State Department acting Deputy Spokesman Patrick Ventrell let it be known yesterday that the administration has been monitoring the Egyptian government’s treatment of journalists, and is concerned:
First of all, on Egypt, we are deeply concerned by the growing trend of efforts to punish and deter political expression in Egypt. Numerous individuals, including journalists, bloggers and activists have been detained, and some are being charged and put on trial for allegedly defaming government figures. Such charges do not conform to Egypt’s international obligations, do not reflect international standards regarding freedom of expression and freedom of assembly, particularly in a democratic society, and represent a step backward for Egypt’s democratic transition. We call on the Government of Egypt to publicly speak out against this trend and to protect the essential freedoms of expression and assembly as it has publicly committed to do. This is the way to ensure that Egypt’s democratic transition continues to progress in a way that meets the aspirations of the Egyptian people.
In its report on freedom of the press, Freedom House described the dynamics of declining press freedom in Egypt:
Media polarization increased in the wake of the June election of the Muslim Brotherhood’s Mohamed Morsi as president, with outlets aligned into pro- or anti-Islamist factions, government favoritismtoward pro-Islamist outlets, and official pressure placed on state-owned media. Moreover, the explosion of new, independent outlets in 2011 proved difficult to sustain economically; a number of outlets were forced to close or cut back, contributing to the continued prominence of state-controlled media.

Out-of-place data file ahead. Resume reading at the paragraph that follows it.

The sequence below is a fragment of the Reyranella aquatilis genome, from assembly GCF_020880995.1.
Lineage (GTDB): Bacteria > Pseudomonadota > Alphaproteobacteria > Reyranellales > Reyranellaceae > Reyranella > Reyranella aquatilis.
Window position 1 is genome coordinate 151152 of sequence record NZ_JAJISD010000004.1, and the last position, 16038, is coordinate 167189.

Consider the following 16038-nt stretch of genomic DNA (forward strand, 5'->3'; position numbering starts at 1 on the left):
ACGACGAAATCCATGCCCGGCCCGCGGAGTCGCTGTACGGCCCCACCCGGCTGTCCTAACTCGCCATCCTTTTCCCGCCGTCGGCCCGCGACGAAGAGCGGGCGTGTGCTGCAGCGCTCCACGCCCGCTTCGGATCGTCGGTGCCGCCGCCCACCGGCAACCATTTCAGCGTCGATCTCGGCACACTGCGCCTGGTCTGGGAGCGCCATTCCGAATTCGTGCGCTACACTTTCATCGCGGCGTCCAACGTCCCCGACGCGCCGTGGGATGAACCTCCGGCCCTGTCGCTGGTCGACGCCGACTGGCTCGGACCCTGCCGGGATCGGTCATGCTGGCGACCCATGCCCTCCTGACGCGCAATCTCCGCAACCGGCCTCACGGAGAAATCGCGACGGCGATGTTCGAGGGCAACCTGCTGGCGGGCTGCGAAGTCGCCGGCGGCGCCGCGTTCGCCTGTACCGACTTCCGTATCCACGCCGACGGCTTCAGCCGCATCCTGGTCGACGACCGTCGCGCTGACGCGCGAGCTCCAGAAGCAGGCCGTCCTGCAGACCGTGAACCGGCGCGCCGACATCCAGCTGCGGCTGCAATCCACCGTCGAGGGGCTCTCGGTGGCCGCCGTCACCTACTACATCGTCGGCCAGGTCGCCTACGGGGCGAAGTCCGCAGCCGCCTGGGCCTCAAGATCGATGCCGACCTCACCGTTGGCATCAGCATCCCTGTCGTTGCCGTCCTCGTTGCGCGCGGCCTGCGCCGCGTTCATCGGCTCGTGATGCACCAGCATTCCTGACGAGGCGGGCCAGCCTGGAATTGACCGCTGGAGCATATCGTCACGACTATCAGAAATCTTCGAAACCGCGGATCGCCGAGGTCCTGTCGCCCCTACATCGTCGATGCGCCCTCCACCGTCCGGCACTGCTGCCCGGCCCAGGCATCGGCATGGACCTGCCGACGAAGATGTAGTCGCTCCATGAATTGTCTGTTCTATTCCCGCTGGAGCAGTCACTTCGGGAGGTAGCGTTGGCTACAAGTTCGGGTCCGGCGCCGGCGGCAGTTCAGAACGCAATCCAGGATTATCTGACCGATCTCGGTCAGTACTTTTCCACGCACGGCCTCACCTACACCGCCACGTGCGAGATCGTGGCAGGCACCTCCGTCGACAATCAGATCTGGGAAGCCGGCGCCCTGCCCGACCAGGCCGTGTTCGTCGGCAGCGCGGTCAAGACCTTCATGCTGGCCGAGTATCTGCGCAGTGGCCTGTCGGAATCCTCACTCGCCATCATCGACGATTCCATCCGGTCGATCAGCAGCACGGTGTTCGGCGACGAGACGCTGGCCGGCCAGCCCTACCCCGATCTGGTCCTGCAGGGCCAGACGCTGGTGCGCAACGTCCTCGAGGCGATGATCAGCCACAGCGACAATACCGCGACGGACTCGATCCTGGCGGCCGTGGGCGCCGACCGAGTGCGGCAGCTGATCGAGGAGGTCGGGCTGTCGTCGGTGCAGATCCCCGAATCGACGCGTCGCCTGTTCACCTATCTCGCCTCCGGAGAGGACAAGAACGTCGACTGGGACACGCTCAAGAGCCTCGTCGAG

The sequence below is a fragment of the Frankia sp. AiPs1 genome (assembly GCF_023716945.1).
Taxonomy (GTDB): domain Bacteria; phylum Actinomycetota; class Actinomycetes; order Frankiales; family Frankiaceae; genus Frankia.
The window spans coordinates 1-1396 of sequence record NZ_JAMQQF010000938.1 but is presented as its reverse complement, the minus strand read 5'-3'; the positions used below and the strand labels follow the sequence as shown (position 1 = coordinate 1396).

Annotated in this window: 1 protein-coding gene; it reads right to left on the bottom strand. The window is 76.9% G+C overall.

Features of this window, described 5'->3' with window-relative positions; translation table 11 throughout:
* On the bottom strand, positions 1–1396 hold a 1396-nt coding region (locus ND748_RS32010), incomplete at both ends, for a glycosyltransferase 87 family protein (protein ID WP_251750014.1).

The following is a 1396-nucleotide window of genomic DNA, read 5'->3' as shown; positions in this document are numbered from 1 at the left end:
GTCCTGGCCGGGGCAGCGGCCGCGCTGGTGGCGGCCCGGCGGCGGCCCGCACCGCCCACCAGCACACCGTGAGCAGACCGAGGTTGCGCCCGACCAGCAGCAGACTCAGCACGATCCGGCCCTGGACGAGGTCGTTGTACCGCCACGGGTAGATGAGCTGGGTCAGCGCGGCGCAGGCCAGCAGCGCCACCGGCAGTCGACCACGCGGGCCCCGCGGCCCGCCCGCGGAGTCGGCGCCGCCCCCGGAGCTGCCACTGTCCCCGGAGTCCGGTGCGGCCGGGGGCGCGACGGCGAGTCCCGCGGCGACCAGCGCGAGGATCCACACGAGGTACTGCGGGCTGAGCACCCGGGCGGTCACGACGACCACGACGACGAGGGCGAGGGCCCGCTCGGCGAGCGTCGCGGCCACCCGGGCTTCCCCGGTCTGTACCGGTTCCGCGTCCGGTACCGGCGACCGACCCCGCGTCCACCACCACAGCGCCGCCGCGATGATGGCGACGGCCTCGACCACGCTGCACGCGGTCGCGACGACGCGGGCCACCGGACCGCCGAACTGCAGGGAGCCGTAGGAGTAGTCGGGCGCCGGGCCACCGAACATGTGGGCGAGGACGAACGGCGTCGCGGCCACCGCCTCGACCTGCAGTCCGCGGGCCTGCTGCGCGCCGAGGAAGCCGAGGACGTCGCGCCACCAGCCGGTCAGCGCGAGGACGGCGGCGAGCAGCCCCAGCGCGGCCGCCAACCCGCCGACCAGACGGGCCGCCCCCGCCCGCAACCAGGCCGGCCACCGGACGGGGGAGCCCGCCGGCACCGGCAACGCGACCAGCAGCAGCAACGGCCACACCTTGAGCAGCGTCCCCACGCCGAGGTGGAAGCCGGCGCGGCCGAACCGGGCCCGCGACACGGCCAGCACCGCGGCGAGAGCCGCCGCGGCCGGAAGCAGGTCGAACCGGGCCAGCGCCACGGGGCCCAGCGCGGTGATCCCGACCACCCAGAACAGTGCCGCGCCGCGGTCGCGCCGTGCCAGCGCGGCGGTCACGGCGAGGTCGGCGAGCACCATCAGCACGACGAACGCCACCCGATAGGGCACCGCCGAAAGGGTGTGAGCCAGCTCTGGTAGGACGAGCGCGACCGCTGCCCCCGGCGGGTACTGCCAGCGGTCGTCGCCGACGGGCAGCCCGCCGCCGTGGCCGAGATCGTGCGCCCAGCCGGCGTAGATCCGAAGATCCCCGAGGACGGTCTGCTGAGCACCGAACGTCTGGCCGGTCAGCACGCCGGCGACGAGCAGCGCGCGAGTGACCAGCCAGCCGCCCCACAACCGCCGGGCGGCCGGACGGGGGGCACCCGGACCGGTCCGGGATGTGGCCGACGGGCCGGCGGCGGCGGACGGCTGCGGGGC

This month criminal charges were filed against the editor and managing editor of El-Watan newspaper, which takes a firm line against Egypt’s Islamist government. The move was prompted by a decision from the paper’s editor – a Christian – to publish an interview with deposed Western-backed president Hosni Mubarak.
Arguably the most-recognized crackdown on free speech came with the arrest earlier this year of satirist Bassem Youssef. Youssef, considered “Egypt’s Jon Stewart,” hosts the satirical news show “El Bernameg” or “The Program” and claims an audience of 30 million . According to an interview with Foreign Policy, Youssef sees himself as a symbol of the “defense of freedom of opinion against religious dogmatism”. His arrest under charges of “insulting President Mohamed Morsi and Islam,” “spreading atheism,” and “insulting the state of Pakistan and causing tensions in its relations with Egypt” brought international attention to Cairo’s press crackdown.
Another prominent activist, Alaa Abdel Fattah, was also recently arrested. There is an overarching motive for the crackdown:
Eric Trager, a fellow at the Washington Institute for Near East Policy, says the legal targeting of government opponents is likely to continue. “The Muslim Brotherhood believes that Egypt’s problems are due to a broad conspiracy against its rule,” he says. “It is therefore cracking down on its critics, rather than working to restore stability by including them in the political process.”
“The point in going after top activists like Alaa and top media figures like Bassem Youssef,” he adds, “is to make lesser-known activists and media figures afraid.”
More journalists have been imprisoned in the year since Morsi took power than during Mubarak’s three-decade rule. Morsi had promised that his Muslim Brotherhood-linked administration would safeguard the freedom of the press.
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